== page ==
Over the years, the flourishes he learned in cooking school began to fade — decorative sauce dots and all.
“We’ve made peace with our own aesthetic, with the aesthetic of Mexican cuisine,” he says. “Because after going to culinary school, when I would see chiles rellenos, it was like, ‘I don’t know if that’s beautiful or not.’ I was too close to it.”
Now, the cover of Olvera’s new cookbook features a simple photo — of chiles rellenos.
“Now I see that picture, I feel it’s so beautiful. It’s colorful — simple but elegant. And the plate is a little chipped. Before, that would be unacceptable. And now, it’s perfect. That imperfection actually attracts me a lot more.”
Because perfectly imperfect is exactly how it would be at home.
The radio story was edited by Matt Ozug.
An anti-government protester walks near a bus that was set on fire by other protesters during clashes between rebel and loyalist soldiers in Caracas, Venezuela, on Tuesday.
Tim Padgett (@timpadgett2) is the Americas editor for Miami NPR affiliate WLRN.
So Juan Guaidó is now 0-for-3 in his attempts to incite a regime-changing military uprising in Venezuela.
The opposition leader had hoped to get the armed forces to back him in January, when he declared himself (rightfully so) Venezuela’s constitutionally legitimate president. And again in February, when he tried to push humanitarian aid into Venezuela from Colombia.
And again on Tuesday, when he stood with a handful of rebel soldiers at a Caracas airbase and summoned the rest of los militares to overthrow President Nicolás Maduro — who has trashed Venezuela’s democracy and once oil-rich economy, creating the worst humanitarian crisis in modern South American history.
Each time Guaidó vastly overestimated — and vastly oversold — the desire of the army brass to tip their red berets in his direction. So did his Washington backers, like Florida Sen. Marco Rubio, who on Tuesday kept honking excited tweets like: “Report says even more military units are joining effort of Interim President @jguaido in #Caracas #Venezuela.”
— Marco Rubio (@marcorubio) April 30, 2019
Except they weren’t. Some rank-and-file troops did defect, as they have in previous instances, and they did fire bullets at Maduro forces along with the rocks the street protesters threw. But not whole units — and certainly not the chiefs who command those units, who matched Rubio tweet for tweet with declarations of loyalty to Maduro.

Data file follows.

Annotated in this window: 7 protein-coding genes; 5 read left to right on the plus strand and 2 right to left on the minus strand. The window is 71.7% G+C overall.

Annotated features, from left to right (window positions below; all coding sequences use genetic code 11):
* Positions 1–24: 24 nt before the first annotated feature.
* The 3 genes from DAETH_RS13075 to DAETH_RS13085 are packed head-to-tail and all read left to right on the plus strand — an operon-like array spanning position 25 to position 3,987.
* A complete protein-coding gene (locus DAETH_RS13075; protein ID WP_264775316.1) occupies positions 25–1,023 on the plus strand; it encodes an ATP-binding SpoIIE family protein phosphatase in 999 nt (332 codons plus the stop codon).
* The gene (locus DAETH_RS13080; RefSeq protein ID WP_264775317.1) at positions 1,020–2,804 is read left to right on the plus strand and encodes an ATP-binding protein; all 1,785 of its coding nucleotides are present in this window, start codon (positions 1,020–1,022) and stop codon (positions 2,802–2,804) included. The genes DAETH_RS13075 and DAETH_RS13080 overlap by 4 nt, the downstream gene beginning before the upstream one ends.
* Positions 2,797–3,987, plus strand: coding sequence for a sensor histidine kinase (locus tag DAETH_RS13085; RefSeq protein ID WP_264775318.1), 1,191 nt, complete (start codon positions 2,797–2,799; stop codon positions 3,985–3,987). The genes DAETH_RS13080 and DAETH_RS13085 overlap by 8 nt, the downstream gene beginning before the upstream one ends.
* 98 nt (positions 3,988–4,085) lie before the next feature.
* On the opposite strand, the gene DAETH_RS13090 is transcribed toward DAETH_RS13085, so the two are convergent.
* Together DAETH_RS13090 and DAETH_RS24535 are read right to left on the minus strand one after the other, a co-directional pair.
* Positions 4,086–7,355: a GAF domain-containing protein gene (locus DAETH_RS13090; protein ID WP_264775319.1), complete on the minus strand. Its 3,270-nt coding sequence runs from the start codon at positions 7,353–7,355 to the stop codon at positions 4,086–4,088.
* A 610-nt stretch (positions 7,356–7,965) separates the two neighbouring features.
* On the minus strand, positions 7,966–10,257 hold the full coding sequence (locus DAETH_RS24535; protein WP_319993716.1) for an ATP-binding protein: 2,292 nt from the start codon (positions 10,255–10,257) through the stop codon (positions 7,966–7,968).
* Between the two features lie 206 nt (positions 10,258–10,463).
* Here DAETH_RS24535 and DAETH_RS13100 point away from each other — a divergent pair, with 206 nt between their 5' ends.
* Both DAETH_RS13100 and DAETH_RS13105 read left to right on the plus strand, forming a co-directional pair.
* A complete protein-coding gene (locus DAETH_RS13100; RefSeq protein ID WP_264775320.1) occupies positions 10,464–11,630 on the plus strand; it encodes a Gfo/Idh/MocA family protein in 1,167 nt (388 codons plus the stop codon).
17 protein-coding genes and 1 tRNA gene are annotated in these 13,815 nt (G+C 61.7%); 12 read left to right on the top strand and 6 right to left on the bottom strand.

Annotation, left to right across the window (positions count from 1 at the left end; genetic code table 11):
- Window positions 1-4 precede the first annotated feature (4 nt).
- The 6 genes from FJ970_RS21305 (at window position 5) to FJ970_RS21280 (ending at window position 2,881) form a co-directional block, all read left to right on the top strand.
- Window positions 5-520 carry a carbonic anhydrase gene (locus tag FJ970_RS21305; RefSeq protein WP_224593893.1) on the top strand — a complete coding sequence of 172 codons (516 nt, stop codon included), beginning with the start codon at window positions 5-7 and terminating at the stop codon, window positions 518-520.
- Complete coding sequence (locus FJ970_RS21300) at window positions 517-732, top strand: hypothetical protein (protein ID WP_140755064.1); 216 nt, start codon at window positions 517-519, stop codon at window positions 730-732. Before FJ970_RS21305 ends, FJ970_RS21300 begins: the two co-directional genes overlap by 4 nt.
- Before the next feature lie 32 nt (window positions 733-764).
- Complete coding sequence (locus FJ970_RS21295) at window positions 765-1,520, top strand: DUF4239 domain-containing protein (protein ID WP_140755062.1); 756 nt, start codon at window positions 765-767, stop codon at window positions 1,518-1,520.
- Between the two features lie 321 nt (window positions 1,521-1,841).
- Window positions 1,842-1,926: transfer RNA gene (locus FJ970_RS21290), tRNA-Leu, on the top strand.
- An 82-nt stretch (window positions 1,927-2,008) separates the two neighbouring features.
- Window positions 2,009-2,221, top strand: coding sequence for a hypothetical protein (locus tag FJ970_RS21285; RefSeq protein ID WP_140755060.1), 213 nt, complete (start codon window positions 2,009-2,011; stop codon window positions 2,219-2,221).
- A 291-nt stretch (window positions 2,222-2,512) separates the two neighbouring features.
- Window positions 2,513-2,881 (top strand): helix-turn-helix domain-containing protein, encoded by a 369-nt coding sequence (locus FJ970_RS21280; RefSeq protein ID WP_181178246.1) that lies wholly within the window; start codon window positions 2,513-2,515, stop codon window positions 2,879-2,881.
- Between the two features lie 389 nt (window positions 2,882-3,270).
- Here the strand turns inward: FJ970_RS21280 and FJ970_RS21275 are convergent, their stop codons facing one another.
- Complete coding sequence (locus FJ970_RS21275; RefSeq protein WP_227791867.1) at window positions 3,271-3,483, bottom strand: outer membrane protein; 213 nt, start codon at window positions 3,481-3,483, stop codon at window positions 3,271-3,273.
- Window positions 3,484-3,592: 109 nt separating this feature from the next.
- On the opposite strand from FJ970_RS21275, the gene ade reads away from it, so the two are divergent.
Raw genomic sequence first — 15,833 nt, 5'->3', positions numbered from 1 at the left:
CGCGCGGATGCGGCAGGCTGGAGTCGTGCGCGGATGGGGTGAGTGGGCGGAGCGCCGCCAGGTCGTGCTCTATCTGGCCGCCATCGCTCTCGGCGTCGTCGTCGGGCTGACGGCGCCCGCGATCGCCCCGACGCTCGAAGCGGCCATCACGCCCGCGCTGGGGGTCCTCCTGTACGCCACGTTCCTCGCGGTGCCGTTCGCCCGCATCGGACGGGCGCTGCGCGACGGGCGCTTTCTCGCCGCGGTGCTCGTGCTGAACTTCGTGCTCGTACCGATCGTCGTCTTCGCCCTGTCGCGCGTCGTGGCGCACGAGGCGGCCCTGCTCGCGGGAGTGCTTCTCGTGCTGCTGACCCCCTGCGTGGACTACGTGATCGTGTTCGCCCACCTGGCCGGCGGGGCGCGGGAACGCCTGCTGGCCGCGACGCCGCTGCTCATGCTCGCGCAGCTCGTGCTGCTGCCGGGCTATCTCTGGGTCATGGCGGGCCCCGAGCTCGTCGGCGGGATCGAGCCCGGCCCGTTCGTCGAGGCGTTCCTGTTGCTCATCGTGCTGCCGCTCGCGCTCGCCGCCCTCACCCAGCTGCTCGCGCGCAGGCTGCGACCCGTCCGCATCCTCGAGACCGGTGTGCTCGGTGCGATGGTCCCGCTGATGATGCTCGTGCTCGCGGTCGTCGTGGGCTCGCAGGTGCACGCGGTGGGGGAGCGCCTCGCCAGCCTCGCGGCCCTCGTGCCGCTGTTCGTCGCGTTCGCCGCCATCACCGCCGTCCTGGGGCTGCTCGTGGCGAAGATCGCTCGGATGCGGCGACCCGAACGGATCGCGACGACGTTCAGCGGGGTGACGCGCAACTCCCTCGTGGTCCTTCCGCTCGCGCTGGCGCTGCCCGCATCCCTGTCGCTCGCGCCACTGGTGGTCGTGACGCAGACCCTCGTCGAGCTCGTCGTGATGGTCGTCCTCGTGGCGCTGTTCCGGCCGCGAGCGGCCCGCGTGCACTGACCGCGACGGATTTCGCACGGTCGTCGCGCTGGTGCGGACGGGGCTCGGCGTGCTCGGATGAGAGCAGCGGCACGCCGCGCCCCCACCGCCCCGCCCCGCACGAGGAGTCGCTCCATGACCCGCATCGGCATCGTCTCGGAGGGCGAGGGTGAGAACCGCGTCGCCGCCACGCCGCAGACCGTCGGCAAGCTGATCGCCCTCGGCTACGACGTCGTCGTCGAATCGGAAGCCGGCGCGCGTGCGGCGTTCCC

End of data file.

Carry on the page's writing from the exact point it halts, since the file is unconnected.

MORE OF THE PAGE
None of that means Tuesday’s unrest didn’t rattle the regime — or that it didn’t create new cracks in the high command’s allegiance to Maduro. I’m sure it did.
But that’s precisely the point. Far more often than not, when you’re trying to topple a dictatorship — whether it’s Augusto Pinochet’s regime in Chile a generation ago or Omar al-Bashir’s in Sudan a month ago — the job is to keep creating and exploiting cracks in the wall. The job is not to bring the whole wall down in one fell, heroic swoop — because every time that fails, as it usually does, it sets you back.
Which is why Tuesday now looks to most of the world like Guaidó’s third strike instead of another crack in Maduro’s wall.
Venezuelan opposition leader Juan Guaidó greets supporters in Caracas, Venezuela, Tuesday. He took to the streets with a small contingent of armed troops and called for the military to rise up and oust President Nicolás Maduro.
That’s precisely what Rubio, President Trump and the rest of the Washington committee that claims to support Guaidó’s movement don’t get — and don’t seem to want to get. That was obvious when the Trump administration made Guaidó’s lost battle sound like a lost war.
“If [Tuesday’s] effort fails,” said Trump’s national security adviser John Bolton, “[Venezuela] will sink into a dictatorship from which there are very few possible alternatives.”
That’s not exactly an inspiring postgame pep talk. But it was, of course, the pre-scripted cue to beat the U.S. military drum again. Florida Sen. Rick Scott said it was time for American troops “to defend freedom and democracy… in our hemisphere.” Secretary of State Mike Pompeo insisted, “[U.S.] military action is possible [in Venezuela], if that’s what’s required.”
They seemed to insinuate it is now required. It’s not — and not just because it could create an Iraq-style quagmire.
Even if Tuesday’s effort to bring down the regime failed, Bolton got it wrong when he suggested that Venezuelans’ larger effort to oust Maduro has failed. Tuesday actually showed that the effort is still alive — and should be kept alive until, to cite one scenario, U.S. and international economic sanctions bankrupt the regime and make the military bosses reconsider their Maduro marriage. Granted, a lot of those colonels and generals are allegedly rich thanks to drug trafficking. But even they have tipping points that should make Guaidó’s offers of amnesty to security forces that abandon Maduro look more attractive.
In the meantime, the Trump administration’s threats simply undermine Guaidó’s leverage with the ruling socialists by making his opposition movement feel like a yanqui-run show. It also alienates the unusual Latin American and international coalition his movement has managed to galvanize against Maduro — which is critical to negotiate the military’s change of heart.
The problem is that overthrowing autocracies is a long-haul mission. But Guaidó is having to work with U.S. foreign policymakers who envision it as a swashbuckling, one-fell-swoop act of Monroe Doctrine heroism. One that meets the cable news cycle deadline — if not the 2020 election deadline.
And they believe their short-haul, reverse-domino-theory approach will bring down the regimes not just in Venezuela but in Cuba and Nicaragua, too. But so far they’re 0-for-3.
Check out WLRN’s Latin America Report for more coverage on the region.